Will my lenders sell my house? How? 10 Answers as of May 25, 2015

I was unable to file for bankruptcy. Now I am worried that my creditors will go after the equity in my house. Will they be able to force a sale of my property?

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The Law Office of Darren Aronow, PC
The Law Office of Darren Aronow, PC | Darren Aronow
They will sue for a judgment and then generally attach a lien to the house. You may want to look into chapter 13 if you have not already.
Answer Applies to: New York
Replied: 5/25/2015
Ronald K. Nims LLC | Ronald K. Nims
Every state has a homestead exemption from collection actions, consult a local attorney about whether the homestead exemption will protect your equity.
Answer Applies to: Ohio
Replied: 5/25/2015
A Fresh Start
A Fresh Start | Dorothy G Bunce
You need to protect your home by filing a Declaration of Homestead at the recorders office. They have the forms and it costs about $20 to record.
Answer Applies to: Nevada
Replied: 5/22/2015
Deborah F Bowinski, Attorney & Counselor at Law | Debby Bowinski
Your creditors can file collection lawsuits and obtain money judgments against you if you do not pay. Those judgments can then be recorded as liens against your property. It is rare, but not impossible, for a judgment creditor to foreclose on such a lien. More likely, the lien will remain in place and accrue interest until you try to sell or refinance your home, at which point the debt will have to be paid before you have clear title.
Answer Applies to: Colorado
Replied: 5/22/2015
GARCIA & GONZALES, P.C.
GARCIA & GONZALES, P.C. | Richard N. Gonzales
I have about thirty minutes worth of questions to ask before I can answer this question. I charge for my consultations. This is no time to skimp! Get the answers you need to make an intelligent decision on how to proceed.
Answer Applies to: Colorado
Replied: 5/21/2015
    Patrick W. Currin, Attorney at Law | Patrick Currin
    If your "lenders" have secured loans with the house as collateral, then yes, they can foreclose on the house, but it is a process and you have 90 days notice after a Notice of Default. If the creditors are unsecured, they cannot force the sale of the home. They must sue you and win a judgment (on the merits or via your default if you do nothing), then record an Abstract in the county of the property. After that, you cannot do anything without satisfying the judgment with any related costs and interest at 10%.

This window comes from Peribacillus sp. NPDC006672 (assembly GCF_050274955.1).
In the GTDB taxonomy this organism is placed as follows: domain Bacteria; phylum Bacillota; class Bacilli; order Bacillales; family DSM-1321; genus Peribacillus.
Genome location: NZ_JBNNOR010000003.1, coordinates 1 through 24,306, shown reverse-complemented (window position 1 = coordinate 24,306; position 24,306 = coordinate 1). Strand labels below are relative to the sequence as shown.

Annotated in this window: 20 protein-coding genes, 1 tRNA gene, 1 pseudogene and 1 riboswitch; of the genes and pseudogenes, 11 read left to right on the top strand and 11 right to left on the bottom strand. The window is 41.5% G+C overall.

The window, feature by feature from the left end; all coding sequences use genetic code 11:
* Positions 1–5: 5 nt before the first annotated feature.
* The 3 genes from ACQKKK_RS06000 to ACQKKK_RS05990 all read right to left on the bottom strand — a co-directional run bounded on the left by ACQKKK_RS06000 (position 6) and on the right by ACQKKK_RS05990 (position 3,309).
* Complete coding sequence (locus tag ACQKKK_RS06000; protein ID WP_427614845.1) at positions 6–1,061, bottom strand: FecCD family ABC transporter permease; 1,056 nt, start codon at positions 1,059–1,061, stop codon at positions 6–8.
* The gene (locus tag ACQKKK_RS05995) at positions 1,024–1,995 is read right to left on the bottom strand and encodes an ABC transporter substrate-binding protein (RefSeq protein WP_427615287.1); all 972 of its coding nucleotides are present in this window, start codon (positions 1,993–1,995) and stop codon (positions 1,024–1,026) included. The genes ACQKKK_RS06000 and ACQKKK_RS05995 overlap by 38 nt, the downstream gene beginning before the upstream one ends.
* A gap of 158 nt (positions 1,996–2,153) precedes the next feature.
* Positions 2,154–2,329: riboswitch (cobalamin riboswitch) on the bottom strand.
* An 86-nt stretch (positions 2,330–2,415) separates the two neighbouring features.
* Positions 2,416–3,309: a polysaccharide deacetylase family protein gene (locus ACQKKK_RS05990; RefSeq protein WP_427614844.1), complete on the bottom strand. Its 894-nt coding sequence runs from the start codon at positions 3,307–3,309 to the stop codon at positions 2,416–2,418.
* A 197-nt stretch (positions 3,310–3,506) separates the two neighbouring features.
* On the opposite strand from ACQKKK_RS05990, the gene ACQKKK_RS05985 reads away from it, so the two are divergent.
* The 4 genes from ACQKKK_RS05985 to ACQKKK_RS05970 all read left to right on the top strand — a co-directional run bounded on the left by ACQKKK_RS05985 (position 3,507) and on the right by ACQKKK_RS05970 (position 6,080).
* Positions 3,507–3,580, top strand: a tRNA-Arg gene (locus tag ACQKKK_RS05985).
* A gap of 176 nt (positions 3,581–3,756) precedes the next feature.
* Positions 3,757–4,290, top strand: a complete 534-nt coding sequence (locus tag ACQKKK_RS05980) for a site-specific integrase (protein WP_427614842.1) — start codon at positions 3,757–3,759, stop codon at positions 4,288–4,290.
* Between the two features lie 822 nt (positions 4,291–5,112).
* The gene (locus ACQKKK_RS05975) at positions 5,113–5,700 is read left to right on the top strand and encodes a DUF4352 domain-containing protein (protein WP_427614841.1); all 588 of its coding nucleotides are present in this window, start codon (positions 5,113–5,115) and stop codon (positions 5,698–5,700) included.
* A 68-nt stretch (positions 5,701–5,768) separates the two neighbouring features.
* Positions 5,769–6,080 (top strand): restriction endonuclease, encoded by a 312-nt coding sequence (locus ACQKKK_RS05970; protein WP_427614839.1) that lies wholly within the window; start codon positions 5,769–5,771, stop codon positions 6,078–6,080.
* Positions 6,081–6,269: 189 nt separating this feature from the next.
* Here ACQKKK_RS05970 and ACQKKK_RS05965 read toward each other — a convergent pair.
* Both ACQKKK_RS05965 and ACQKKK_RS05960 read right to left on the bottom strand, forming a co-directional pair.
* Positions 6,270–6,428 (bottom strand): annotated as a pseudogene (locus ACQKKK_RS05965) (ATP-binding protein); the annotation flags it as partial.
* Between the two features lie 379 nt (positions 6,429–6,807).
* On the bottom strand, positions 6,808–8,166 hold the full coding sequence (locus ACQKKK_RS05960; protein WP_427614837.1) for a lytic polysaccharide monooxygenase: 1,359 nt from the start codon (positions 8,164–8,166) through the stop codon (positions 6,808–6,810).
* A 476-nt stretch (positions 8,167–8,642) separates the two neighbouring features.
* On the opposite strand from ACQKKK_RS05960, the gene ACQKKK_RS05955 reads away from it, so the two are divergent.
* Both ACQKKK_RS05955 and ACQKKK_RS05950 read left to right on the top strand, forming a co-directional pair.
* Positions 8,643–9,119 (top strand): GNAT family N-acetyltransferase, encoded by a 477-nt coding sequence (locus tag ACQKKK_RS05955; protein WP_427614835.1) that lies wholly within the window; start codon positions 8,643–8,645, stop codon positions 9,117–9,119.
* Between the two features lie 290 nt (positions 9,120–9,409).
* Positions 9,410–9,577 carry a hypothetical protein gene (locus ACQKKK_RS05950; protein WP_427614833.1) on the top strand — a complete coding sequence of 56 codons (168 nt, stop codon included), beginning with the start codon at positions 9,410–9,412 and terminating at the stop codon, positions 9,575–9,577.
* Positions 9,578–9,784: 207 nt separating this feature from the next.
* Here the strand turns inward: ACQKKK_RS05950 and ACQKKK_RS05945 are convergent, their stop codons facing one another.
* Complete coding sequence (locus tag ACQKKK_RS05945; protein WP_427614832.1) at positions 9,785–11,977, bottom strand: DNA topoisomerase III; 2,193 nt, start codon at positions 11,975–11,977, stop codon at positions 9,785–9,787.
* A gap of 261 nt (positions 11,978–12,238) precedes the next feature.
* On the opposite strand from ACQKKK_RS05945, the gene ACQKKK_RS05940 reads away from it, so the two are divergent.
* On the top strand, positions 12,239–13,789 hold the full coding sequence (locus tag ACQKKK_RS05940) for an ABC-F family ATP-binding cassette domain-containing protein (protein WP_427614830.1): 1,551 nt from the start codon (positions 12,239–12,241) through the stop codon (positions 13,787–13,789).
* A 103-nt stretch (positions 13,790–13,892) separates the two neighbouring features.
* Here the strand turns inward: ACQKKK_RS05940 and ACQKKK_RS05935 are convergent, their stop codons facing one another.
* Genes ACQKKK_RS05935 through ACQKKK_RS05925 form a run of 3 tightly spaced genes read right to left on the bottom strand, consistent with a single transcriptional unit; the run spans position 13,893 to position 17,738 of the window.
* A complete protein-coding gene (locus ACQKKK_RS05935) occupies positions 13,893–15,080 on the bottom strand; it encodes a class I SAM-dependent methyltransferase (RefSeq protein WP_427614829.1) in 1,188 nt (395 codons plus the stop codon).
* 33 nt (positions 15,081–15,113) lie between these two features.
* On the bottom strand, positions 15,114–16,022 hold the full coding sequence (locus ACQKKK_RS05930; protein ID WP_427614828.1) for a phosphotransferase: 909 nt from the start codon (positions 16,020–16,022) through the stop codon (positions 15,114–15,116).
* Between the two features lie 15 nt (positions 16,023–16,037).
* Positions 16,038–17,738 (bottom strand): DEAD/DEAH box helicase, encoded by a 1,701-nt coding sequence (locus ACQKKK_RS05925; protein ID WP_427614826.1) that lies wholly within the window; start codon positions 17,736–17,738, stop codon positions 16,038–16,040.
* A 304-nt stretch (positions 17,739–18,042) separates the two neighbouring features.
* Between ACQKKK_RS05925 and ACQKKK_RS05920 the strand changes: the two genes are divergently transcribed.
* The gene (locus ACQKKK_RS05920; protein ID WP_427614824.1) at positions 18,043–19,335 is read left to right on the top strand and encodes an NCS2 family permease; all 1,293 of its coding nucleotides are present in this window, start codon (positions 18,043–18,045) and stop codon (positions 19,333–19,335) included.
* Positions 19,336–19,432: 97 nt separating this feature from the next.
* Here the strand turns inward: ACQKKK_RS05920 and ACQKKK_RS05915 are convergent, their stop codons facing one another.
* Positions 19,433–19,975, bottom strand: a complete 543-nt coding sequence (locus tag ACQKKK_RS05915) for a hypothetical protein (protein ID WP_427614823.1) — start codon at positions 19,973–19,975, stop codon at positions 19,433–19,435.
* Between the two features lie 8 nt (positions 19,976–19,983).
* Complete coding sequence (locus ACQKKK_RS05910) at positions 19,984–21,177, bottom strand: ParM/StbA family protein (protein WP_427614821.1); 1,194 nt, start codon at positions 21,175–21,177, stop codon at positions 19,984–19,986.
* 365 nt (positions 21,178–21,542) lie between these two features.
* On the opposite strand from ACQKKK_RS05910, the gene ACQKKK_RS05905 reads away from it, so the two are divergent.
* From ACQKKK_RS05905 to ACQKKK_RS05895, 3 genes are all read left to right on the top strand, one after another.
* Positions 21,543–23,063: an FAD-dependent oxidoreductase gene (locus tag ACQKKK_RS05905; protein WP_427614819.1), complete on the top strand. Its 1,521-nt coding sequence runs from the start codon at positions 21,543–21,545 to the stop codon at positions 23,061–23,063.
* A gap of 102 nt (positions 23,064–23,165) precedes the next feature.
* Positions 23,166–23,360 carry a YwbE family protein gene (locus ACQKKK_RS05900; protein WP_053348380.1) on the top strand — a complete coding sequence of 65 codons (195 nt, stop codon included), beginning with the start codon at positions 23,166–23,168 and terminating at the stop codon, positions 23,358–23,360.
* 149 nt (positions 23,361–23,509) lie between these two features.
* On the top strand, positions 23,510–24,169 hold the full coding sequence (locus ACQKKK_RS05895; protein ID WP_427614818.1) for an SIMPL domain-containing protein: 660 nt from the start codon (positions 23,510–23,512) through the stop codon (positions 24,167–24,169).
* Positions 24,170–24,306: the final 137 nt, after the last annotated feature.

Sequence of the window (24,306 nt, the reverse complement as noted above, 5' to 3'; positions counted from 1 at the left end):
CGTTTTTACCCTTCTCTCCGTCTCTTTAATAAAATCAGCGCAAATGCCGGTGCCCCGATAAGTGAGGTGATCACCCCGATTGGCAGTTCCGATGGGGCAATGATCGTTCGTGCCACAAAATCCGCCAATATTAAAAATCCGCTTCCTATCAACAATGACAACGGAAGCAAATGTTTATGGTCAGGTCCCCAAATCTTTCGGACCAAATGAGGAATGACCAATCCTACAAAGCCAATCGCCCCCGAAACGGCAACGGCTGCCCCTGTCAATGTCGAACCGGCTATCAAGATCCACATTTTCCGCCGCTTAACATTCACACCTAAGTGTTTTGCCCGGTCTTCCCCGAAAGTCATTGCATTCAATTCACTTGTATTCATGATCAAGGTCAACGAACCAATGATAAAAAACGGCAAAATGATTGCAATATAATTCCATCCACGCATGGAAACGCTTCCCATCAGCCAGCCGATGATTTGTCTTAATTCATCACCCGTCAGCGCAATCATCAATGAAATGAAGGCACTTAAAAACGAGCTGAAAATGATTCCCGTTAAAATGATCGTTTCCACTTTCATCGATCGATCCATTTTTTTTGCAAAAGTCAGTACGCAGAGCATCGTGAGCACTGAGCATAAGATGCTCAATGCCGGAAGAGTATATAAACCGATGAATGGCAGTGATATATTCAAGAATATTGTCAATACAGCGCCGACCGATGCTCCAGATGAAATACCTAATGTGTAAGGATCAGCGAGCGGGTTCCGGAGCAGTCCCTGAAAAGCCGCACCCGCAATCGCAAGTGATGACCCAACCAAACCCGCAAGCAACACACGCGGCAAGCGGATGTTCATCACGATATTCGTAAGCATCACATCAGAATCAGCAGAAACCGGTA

Answer Applies to: California
    Replied: 5/21/2015
    Richard B. Jacobson & Associates, LLC | Richard B. Jacobson
    Not quite enough information. Does your lender have a judgment of foreclosure against the real estate? If so, they can schedule a sheriff sale to take place any time after six months from the date of the judgment, assuming you are still residing in the property. If the lender has no judgment of foreclosure, it cannot (yet) oust you from the property. You don't say why you were unable to file for bankruptcy. Perhaps you should find a skilled bankruptcy lawyer and review the facts with him or her. Perhaps the lawyer will see an opportunity which you or your prior lawyer missed. Good Luck.
    Answer Applies to: Wisconsin
    Replied: 5/21/2015
    Janet A. Lawson Bankruptcy Attorney
    Janet A. Lawson Bankruptcy Attorney | Janet Lawson
    The process for this is different in each state. In California I have never seen a judgement creditor do that. What they actually do is get a judgement and then record an "abstract of judgement". This creates a lien on the house which accrues interest at 10%. You have to pay it when you sell it if you ignore it. Under some circumstances you can avoid these liens in bankruptcy.
    Answer Applies to: California
    Replied: 5/21/2015
    Musilli Brennan Associates PLLC
    Musilli Brennan Associates PLLC | John F Brennan
    Perhaps, I would need details to know.
    Answer Applies to: Michigan
    Replied: 5/21/2015
    Law Offices of Daniel J Winter
    Law Offices of Daniel J Winter | Daniel J Winter
    You don't give a reason why you couldn't file a bankruptcy. You might be just talking about Chapter 7, liquidation. However, you might have options in Chapter 13. Call an experienced bankruptcy lawyer to discuss all of your options.
    Answer Applies to: Illinois
    Replied: 5/21/2015
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